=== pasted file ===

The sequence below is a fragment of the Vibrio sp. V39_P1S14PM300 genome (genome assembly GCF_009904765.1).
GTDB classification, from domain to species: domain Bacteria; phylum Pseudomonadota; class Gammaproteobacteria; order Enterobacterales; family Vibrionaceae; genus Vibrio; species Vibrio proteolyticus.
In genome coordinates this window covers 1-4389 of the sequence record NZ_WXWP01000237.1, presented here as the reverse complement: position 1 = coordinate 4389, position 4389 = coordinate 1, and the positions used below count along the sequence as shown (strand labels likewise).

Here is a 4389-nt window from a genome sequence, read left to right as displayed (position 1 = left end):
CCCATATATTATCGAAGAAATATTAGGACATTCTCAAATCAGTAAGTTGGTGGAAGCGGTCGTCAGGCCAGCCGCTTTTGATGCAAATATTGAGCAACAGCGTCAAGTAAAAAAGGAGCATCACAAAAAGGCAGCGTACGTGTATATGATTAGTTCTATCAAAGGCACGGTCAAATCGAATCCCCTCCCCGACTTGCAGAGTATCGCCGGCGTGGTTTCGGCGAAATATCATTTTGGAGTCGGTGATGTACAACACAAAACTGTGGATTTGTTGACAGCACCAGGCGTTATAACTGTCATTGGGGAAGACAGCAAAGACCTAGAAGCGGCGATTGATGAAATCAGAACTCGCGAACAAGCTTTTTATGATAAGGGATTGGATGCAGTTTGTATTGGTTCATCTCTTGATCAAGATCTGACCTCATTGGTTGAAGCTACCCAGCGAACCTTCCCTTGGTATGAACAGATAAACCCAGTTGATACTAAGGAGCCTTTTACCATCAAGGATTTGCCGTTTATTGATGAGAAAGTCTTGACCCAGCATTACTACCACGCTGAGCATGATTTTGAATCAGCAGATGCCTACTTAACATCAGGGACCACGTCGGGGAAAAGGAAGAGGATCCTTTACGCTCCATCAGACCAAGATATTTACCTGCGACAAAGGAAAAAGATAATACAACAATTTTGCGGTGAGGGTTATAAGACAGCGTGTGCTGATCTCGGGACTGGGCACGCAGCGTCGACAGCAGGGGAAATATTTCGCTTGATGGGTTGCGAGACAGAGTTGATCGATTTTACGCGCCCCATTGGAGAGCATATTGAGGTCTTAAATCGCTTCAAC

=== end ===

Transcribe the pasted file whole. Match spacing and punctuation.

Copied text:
The sequence below is a fragment of the Vibrio sp. V39_P1S14PM300 genome (genome assembly GCF_009904765.1).
GTDB classification, from domain to species: domain Bacteria; phylum Pseudomonadota; class Gammaproteobacteria; order Enterobacterales; family Vibrionaceae; genus Vibrio; species Vibrio proteolyticus.
In genome coordinates this window covers 1-4389 of the sequence record NZ_WXWP01000237.1, presented here as the reverse complement: position 1 = coordinate 4389, position 4389 = coordinate 1, and the positions used below count along the sequence as shown (strand labels likewise).

Here is a 4389-nt window from a genome sequence, read left to right as displayed (position 1 = left end):
CCCATATATTATCGAAGAAATATTAGGACATTCTCAAATCAGTAAGTTGGTGGAAGCGGTCGTCAGGCCAGCCGCTTTTGATGCAAATATTGAGCAACAGCGTCAAGTAAAAAAGGAGCATCACAAAAAGGCAGCGTACGTGTATATGATTAGTTCTATCAAAGGCACGGTCAAATCGAATCCCCTCCCCGACTTGCAGAGTATCGCCGGCGTGGTTTCGGCGAAATATCATTTTGGAGTCGGTGATGTACAACACAAAACTGTGGATTTGTTGACAGCACCAGGCGTTATAACTGTCATTGGGGAAGACAGCAAAGACCTAGAAGCGGCGATTGATGAAATCAGAACTCGCGAACAAGCTTTTTATGATAAGGGATTGGATGCAGTTTGTATTGGTTCATCTCTTGATCAAGATCTGACCTCATTGGTTGAAGCTACCCAGCGAACCTTCCCTTGGTATGAACAGATAAACCCAGTTGATACTAAGGAGCCTTTTACCATCAAGGATTTGCCGTTTATTGATGAGAAAGTCTTGACCCAGCATTACTACCACGCTGAGCATGATTTTGAATCAGCAGATGCCTACTTAACATCAGGGACCACGTCGGGGAAAAGGAAGAGGATCCTTTACGCTCCATCAGACCAAGATATTTACCTGCGACAAAGGAAAAAGATAATACAACAATTTTGCGGTGAGGGTTATAAGACAGCGTGTGCTGATCTCGGGACTGGGCACGCAGCGTCGACAGCAGGGGAAATATTTCGCTTGATGGGTTGCGAGACAGAGTTGATCGATTTTACGCGCCCCATTGGAGAGCATATTGAGGTCTTAAATCGCTTCAAC